This piece of legislation was a milestone, even for a country that just a few months earlier had become the first country in the world to legalise same-sex marriage by popular vote. Ireland, it seemed, was finally growing up and taking its place in the 21st century. 

We are one of the few countries in the world with such progressive legislation – most countries requiring trans people to be sterilised before they are legally recognised – and trans people were right to celebrate its enactment.

Being trans, however, for the vast majority of people, requires much more than signing a piece paper saying you identify as male or female. It requires specialised healthcare, including but not limited to hormone treatment, taking hormone blockers and, for some, surgical intervention. 

Receiving this treatment is a long and often onerous process. Most patients are referred by their GPs to the National Gender Service (NGS) in Loughlinstown. 

Four years ago, when I was referred, the waiting list to see an endocrinologist in the NGS was just under 12 months. Now, I believe, it is closer to 36 months and increasing. For anyone suffering from gender dysphoria this is an interminably long waiting time and can cause a lot of distress.

As well as a long waiting list, patients must undergo psychiatric assessments before receiving the medical care that they need, a process that goes against WPATH (World Professional Association for Transgender Health) guidelines. 

In 2019 the WHO (World Health Organisation) declassified being transgender as a mental disorder and yet the Irish health service continues to use a psychiatric model of care. 

Many countries, however, use an informed consent model and this is something that the HSE should be pursuing. An informed consent model would reduce waiting lists and ease the burden on our health service. 

It would allow transgender patients to be released into the care of their GPs where they could receive the healthcare that they need. Indeed, it seems strange to me that my GP can prescribe HRT to a cisgender woman patient, but she can’t to me, a transgender woman.

Further complications arise if a patient decides that he or she wishes to have gender reassignment surgery. 

Aoife Martin: "No one is advocating for better trans healthcare over other services or at the expense of other services."
Aoife Martin: "No one is advocating for better trans healthcare over other services or at the expense of other services."

Currently, there is nowhere in Ireland where trans people can get surgery and we are forced to travel abroad, often at our own expense. (I should point out here that the HSE does fund gender reassignment surgery under the treatment abroad scheme but that, rather than wait for years, many trans patients opt to go privately and raise the funds themselves.) 

Receiving treatment abroad is not without its own complications, however. Patients, when they get home, can be left to their own devices and often there is no aftercare available. Indeed, some doctors here will often refuse to treat a patient if there have been any post-surgical complications, even minor ones.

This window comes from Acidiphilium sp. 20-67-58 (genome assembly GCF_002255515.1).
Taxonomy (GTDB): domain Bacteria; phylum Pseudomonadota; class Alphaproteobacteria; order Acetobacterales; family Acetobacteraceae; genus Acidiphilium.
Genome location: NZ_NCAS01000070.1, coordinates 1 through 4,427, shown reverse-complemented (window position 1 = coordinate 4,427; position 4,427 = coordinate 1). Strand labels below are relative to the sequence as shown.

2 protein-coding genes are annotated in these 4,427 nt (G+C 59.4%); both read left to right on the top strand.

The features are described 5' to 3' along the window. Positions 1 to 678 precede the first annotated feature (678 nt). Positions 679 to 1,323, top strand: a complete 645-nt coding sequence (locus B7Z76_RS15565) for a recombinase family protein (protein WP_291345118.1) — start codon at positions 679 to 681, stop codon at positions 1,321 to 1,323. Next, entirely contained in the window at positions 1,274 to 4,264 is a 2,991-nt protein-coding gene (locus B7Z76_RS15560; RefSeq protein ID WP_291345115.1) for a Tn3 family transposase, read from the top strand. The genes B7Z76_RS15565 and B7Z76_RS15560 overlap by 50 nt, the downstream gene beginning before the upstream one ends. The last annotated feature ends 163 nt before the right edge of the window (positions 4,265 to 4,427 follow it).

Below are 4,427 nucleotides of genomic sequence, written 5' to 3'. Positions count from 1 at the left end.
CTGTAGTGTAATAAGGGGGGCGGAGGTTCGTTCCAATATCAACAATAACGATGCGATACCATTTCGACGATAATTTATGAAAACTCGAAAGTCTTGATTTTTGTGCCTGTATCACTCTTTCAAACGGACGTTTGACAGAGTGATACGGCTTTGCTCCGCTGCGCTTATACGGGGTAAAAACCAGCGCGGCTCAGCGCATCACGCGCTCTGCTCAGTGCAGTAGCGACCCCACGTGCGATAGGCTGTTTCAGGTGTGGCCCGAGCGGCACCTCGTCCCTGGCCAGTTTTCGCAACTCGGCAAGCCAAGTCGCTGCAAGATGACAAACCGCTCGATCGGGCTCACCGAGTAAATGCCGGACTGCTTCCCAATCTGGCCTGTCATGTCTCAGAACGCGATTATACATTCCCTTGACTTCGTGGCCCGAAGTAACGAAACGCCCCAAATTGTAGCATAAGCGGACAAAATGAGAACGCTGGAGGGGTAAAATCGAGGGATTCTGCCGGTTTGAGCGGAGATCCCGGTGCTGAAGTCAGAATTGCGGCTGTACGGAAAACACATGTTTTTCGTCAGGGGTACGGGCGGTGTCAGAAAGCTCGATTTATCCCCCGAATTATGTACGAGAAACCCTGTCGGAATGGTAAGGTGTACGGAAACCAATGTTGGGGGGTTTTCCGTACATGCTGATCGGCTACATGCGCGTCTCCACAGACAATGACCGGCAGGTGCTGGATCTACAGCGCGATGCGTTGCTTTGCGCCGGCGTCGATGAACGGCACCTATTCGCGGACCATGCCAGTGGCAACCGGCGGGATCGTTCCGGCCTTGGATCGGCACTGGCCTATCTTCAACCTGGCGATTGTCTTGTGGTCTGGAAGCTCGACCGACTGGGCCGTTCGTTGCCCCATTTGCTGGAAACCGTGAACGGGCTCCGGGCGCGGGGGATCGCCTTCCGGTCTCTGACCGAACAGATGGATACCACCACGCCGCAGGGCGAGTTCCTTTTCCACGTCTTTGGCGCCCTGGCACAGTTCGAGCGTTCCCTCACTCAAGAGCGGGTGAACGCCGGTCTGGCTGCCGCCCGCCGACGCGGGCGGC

Trans healthcare, as you can see, is a difficult and complex path to navigate and I haven’t even touched upon things like laser treatment or facial feminisation surgery or breast augmentation or tracheal shaving or….. you get the picture.

Everything I’ve mentioned so far has been in relation to trans healthcare for adults, but what if you’re under 18? The pathway is even more difficult because Ireland currently does not have service for young trans people. They have been left in limbo.

The Gender Recognition Act brought Ireland to the forefront in terms of how it treats its transgender citizens and there is no reason why we shouldn’t have a world-class healthcare to match. We deserve no less. 

Groups like the This Is Me campaign and TENI (Transgender Equality Network Ireland) continue to do amazing work in raising awareness of this issue and, indeed, both are represented on the National Trans Healthcare Steering Committee whose report, as mentioned in an article above, has yet to be published.

To anyone reading this and thinking but what about other services? Don’t they deserve to be better funded and have shorter waiting lists? The answer to that is that yes, of course they do. 

No one is advocating for better trans healthcare over other services or at the expense of other services. This is not one-upmanship. Outside of trans healthcare trans people also have the same healthcare needs as the rest of the general population. We are on those waiting lists too.

I’m lucky to live in a country where trans people have legal recognition but there’s no reason why we can’t have better healthcare too. It’s not too much to ask.

  • Aoife Martin is a transgender woman who works in the IT industry. She is a passionate advocate for transgender rights who believes that we can make Ireland a better place for transgender people - especially young transgender people. She has written articles for publications ranging from The Irish Times, GCN, Image Magazine, The Journal and Irish Tatler. She has also spoken at events for, among others, Google, Facebook, Expleo, Slack, Trinity College and on the stage of the Abbey Theatre for Nollaig na mBan. In her spare time she enjoys reading, going to the cinema and being opinionated on social media